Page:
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Letter to the Editor

  • The article on lateral violence (LV) in nursing and the theory of the nurse as wounded healer (Christie & Jones, 2014) in the March issue really captured the damaging effect of LV on the entire organization and how important early intervention is to eradicate its cycle repetition.

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Reply from author to Lo on Improving Quality and Patient Safety by Retaining Nursing Expertise

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Reply from author to Carmelle Christine Lo to Improving Quality and Patient Safety by Retaining Nursing Expertise Expertise by Karen S. Hill (August 2, 2010)

Dear Ms. Lo,

I thank you for taking the time to share your thoughtful insights regarding my recent article, “Improving Quality and Patient Safety by Retaining Nursing Expertise.” I agree that mentorship in nursing is a key strategy to ensure strong leadership in all areas of nursing practice.  A good mentor can be invaluable. One can mentor at the staff nurse level by introducing the new nurse to more seasoned staff and at the leadership level through networking with other leaders and decision makers. I have worked extensively with the development of mentoring relationships in nursing and have found several universal considerations that facilitate a fruitful mentoring partnership.

First, learning to be a mentor is not an innate skill. As with clinical skills and leadership competencies, expertise in the skill of mentoring must be developed and recognized. Helping potential mentors to seek out value-added opportunities for personal and professional growth is an important area for development. Secondly, the establishment of clearly defined goals, appointments, and contacts that are directed by the protégé is an integral component of success. The lack of clearly defined goals and plans for goal attainment can lead to misunderstanding and frustration on the part of both parties. A third area I have found to be important is the establishment of a definitive timeframe for the relationship. At Central Baptist Hospital, we have had a formal mentoring program in place for over eight years. During that time, we have learned to limit the relationships to a one-year period of time with measureable goals identified from the onset. As an outgrowth of the program, friendships and professional relationships have developed beyond the initial year. However, limiting the formal mentoring to one year has enabled the mentors to interact and support multiple individuals while not overloading their schedules with formal commitments.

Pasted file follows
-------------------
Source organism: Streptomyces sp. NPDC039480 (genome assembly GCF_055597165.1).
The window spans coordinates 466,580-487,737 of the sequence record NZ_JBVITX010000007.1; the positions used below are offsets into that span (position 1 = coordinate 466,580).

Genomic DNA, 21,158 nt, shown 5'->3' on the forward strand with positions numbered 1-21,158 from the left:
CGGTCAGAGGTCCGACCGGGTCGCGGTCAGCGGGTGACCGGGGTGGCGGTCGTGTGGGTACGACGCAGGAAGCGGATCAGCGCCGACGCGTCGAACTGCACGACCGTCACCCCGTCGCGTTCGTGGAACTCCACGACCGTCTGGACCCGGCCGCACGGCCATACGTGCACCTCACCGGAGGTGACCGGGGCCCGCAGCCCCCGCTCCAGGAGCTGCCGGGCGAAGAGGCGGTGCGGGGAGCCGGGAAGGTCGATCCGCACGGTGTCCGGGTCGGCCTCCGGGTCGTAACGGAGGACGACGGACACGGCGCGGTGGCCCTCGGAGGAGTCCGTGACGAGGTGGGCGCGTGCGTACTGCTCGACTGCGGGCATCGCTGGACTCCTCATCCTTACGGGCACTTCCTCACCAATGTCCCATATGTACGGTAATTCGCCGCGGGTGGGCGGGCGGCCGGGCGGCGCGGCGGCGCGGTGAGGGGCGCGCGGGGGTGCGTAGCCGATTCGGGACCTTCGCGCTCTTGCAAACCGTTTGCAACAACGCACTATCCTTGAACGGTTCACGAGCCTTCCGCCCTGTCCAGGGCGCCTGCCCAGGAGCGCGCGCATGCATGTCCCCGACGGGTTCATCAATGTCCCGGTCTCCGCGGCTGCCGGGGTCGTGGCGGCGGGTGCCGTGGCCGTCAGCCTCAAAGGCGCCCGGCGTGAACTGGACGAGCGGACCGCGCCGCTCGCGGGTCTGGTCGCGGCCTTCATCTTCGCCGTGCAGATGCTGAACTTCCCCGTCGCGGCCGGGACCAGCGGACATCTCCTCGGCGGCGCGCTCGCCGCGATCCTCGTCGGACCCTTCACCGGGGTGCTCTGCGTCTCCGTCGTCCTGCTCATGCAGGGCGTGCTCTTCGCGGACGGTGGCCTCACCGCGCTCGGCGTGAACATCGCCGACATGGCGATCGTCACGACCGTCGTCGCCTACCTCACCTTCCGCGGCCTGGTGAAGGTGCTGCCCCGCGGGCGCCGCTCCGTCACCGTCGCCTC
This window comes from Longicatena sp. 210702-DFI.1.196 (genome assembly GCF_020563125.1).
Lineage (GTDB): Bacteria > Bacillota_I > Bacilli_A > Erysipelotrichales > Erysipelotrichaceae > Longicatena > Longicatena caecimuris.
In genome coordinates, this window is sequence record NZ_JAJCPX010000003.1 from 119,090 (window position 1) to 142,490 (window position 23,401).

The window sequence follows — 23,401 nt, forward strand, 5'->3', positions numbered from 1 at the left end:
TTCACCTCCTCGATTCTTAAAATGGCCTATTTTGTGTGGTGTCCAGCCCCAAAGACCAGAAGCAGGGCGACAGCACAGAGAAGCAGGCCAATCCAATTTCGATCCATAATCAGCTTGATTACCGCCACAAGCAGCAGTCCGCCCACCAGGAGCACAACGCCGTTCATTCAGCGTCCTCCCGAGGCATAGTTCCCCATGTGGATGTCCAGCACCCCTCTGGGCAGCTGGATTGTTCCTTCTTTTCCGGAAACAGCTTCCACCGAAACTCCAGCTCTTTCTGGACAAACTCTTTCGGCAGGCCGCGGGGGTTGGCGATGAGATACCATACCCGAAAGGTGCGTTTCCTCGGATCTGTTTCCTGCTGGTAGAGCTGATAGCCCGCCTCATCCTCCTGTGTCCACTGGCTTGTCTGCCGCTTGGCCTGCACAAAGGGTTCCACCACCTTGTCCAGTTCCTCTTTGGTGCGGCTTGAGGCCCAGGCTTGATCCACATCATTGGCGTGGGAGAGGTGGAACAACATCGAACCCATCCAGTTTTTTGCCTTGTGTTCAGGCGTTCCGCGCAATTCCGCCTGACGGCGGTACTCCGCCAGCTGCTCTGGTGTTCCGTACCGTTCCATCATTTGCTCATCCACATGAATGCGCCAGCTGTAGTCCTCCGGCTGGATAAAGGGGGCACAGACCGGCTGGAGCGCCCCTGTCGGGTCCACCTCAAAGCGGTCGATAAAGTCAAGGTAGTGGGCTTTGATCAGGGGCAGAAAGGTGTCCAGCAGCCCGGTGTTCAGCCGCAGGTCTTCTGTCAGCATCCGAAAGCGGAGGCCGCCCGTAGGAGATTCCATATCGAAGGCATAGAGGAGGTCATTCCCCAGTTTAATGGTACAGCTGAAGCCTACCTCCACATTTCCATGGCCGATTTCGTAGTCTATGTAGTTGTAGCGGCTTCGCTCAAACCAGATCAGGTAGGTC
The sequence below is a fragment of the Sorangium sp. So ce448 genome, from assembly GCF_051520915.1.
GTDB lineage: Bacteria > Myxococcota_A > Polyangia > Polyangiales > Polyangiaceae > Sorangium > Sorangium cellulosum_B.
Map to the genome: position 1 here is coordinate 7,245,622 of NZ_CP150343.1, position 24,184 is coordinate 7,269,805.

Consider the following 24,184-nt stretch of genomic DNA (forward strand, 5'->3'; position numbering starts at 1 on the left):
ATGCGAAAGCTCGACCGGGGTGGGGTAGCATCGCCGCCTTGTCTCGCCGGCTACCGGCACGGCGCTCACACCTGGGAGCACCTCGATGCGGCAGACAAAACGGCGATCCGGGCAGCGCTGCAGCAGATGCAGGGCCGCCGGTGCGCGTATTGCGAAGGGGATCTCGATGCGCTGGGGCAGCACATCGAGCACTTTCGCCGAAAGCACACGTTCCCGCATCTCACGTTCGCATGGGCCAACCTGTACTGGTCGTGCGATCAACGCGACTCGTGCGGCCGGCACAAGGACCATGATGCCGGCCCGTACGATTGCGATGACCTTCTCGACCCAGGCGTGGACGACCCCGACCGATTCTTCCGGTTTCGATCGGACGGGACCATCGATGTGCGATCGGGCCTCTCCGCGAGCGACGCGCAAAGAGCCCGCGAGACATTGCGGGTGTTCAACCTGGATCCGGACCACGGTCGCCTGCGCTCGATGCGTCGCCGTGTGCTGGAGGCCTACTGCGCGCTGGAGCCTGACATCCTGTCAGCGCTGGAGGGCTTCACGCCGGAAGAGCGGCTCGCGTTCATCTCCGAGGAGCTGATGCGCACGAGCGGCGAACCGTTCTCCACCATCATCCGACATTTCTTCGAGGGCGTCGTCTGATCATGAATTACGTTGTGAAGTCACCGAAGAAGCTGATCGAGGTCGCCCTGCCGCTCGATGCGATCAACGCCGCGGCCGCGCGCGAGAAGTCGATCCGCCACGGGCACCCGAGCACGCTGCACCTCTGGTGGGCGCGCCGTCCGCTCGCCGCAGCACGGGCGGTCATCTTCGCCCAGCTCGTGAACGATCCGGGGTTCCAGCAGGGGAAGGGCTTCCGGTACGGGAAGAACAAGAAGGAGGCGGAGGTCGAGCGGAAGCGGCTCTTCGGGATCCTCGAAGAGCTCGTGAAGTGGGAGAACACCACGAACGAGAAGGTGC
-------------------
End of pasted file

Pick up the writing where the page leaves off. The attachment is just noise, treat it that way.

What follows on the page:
We, as nurses, have a temporary reprieve from the predicted workforce shortages. As the economy continues to improve and members of our profession age, the exodus from the workforce of our ‘sage’ nursing leaders and clinicians will become a reality. I agree that we have a responsibility as a profession to mentor others to ensure the transfer of the knowledge and skills that we desire for all caregivers and leaders in the future.

Dr. Karen S. Hill

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